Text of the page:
BLOG HOME > What is Formjacking?

What is Formjacking?


By: David Ellis
VP, Investigations
CISSP, QSA, PFI


What is formjacking? 

Formjacking is a type of cyber attack where hackers inject malicious JavaScript code into a webpage form–most often a payment page form. When a site visitor enters their payment card information and hits submit, that malicious code collects the payment card number–as well as other information like the customer’s name, address, and phone number. The code then sends this information to another location of the attackers’ choosing. 

Formjacking is part of a larger group of attacks known as “supply chain attacks” where hackers target a vulnerable provider within the service/supply chain. In the case of formjacking attacks that seek to siphon credit card numbers, the provider is typically a payment processor. 

Forensic Webinar: What Happened in 2018 & Predictions for 2019

Watch Here

E-commerce skimming attacks

As predicted, the move to EMV, or “chip,” security in payment cards has shifted criminals’ efforts away from card-present fraud–such as card skimming–and put the focus on e-commerce. Attackers will take a “shotgun” approach, compromising as many websites as possible at a time, hoping that some might turn out to be lucrative.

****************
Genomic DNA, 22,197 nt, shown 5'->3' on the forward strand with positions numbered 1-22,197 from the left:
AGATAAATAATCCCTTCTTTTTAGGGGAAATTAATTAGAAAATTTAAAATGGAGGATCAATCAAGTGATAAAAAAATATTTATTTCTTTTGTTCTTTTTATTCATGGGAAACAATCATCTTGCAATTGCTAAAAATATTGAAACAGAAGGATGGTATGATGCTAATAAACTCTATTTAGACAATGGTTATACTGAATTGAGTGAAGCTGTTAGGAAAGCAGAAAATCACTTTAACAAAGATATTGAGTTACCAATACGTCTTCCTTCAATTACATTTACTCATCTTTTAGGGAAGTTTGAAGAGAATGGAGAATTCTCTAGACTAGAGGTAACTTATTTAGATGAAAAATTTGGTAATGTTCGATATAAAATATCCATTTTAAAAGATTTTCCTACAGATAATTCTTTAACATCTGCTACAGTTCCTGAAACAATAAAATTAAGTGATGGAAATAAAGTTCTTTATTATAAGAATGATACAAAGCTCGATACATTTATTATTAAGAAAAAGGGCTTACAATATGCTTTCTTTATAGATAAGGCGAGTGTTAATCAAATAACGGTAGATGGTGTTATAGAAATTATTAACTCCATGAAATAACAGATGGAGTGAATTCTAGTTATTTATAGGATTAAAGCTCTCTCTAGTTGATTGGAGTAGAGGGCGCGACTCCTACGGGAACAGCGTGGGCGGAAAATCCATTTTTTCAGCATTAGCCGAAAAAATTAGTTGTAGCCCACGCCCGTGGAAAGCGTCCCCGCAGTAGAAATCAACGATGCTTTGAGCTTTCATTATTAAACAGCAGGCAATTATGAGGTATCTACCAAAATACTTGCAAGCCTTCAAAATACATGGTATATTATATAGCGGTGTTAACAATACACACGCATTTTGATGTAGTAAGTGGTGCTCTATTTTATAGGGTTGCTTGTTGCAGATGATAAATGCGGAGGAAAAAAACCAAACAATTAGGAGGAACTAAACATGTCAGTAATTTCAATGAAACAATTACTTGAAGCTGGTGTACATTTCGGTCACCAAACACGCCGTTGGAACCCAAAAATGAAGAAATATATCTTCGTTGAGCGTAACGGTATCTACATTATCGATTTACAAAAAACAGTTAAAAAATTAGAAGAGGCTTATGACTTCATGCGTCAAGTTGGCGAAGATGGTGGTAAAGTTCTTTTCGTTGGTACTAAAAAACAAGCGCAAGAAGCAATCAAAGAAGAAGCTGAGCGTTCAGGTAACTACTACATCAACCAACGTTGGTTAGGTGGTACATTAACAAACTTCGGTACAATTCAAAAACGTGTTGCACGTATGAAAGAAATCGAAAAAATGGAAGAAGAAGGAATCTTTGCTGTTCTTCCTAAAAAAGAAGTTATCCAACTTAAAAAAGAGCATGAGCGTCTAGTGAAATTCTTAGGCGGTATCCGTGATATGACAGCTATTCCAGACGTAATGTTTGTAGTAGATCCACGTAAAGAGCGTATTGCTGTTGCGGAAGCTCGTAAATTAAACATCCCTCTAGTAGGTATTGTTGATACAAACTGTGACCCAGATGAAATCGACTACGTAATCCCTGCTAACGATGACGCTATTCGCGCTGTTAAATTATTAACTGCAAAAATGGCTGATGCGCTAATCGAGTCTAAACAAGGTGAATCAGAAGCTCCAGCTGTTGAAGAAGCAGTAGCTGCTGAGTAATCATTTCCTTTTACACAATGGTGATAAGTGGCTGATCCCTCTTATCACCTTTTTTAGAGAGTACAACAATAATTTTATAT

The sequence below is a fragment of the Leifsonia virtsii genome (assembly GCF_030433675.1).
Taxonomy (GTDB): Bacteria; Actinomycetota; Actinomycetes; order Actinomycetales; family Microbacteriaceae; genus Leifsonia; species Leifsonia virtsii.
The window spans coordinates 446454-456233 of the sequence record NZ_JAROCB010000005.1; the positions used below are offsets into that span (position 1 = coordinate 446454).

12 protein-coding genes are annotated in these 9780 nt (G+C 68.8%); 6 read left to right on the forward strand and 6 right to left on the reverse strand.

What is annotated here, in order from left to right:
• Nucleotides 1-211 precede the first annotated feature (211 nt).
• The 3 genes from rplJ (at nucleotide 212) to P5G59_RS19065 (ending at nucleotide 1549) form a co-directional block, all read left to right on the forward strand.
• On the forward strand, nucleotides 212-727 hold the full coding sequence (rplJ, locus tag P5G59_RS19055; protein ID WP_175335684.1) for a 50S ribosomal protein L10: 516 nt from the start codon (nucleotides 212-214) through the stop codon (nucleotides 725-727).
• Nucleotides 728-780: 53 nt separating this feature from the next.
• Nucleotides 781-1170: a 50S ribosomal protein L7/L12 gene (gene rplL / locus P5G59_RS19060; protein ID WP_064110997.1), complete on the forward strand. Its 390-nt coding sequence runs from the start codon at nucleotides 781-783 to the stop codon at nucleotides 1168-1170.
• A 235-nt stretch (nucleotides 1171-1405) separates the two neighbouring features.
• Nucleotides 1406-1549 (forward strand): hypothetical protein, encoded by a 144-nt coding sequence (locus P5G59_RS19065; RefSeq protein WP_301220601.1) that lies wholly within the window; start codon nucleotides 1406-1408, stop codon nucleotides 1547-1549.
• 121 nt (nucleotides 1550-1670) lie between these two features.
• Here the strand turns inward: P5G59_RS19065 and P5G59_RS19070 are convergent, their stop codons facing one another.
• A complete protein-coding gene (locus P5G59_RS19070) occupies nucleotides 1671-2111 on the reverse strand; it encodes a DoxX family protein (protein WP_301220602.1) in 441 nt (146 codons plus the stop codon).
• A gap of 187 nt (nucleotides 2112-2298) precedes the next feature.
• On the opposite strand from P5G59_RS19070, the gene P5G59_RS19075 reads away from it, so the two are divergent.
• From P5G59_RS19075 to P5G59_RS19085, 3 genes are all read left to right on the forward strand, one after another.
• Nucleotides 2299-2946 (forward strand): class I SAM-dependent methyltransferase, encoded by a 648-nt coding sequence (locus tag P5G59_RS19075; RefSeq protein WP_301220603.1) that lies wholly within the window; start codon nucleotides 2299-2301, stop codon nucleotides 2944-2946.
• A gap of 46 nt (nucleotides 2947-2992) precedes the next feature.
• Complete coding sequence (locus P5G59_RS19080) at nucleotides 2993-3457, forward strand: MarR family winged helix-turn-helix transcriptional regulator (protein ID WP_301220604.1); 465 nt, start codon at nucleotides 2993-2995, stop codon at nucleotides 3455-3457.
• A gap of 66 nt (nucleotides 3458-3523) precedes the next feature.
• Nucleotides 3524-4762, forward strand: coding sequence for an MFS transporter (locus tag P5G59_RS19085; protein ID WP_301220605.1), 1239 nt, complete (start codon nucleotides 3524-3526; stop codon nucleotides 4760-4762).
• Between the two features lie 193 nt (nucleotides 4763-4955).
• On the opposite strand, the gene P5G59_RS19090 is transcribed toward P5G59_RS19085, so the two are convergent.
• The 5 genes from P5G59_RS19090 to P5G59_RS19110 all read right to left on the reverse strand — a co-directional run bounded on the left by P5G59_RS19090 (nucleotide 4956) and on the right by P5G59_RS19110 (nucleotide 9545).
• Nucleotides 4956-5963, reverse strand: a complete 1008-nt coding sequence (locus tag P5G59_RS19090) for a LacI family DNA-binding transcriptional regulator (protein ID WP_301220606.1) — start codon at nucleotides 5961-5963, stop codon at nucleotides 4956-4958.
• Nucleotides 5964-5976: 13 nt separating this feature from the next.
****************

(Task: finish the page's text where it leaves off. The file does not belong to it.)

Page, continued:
Formjacking attacks are “insidious and nasty, yet so simple,” according to SecurityMetrics CEO Brad Caldwell. All cybercriminals have to do is load malicious code into e-commerce shopping cart pages, disguise them well enough to be missed, and wait for the submissions to come in. In some cases, malicious code is disguised as a google tag or as a domain that sounds related to the website or payment processor. 

Symantec reported that on average, 4,800 unique websites are compromised with formjacking code each month. This ongoing, lucrative effort by cybercriminals targets providers of all sizes. Recent research by RiskIQ reported that such attacks by the “Magecart” group are actually much more widespread than initially believed. 

What is Magecart?

Known to be active since 2015, "Magecart" refers to at least seven different hacking groups and has become a household name in recent years as these groups were responsible for the well-known cyberattacks on large companies including British Airways, Ticketmaster, and Newegg.

Magecart attack methods involve browser-based injection of malicious Javascript code, often well-disguised as a Google tag or other common website analytics code snippet. This malicious code "skims" form entry fields for payment card data, names, addresses, and even personal information or protected health information (PHI)–depending on what type of website is attacked.

Magecart attackers are best known for hacking into Magento shopping cart pages, but they are not limited to just payment card data. Formjacking has been discovered on all types of pages and sites: healthcare sites, login pages, etc. 

Skimming through malicious adware, or "malware"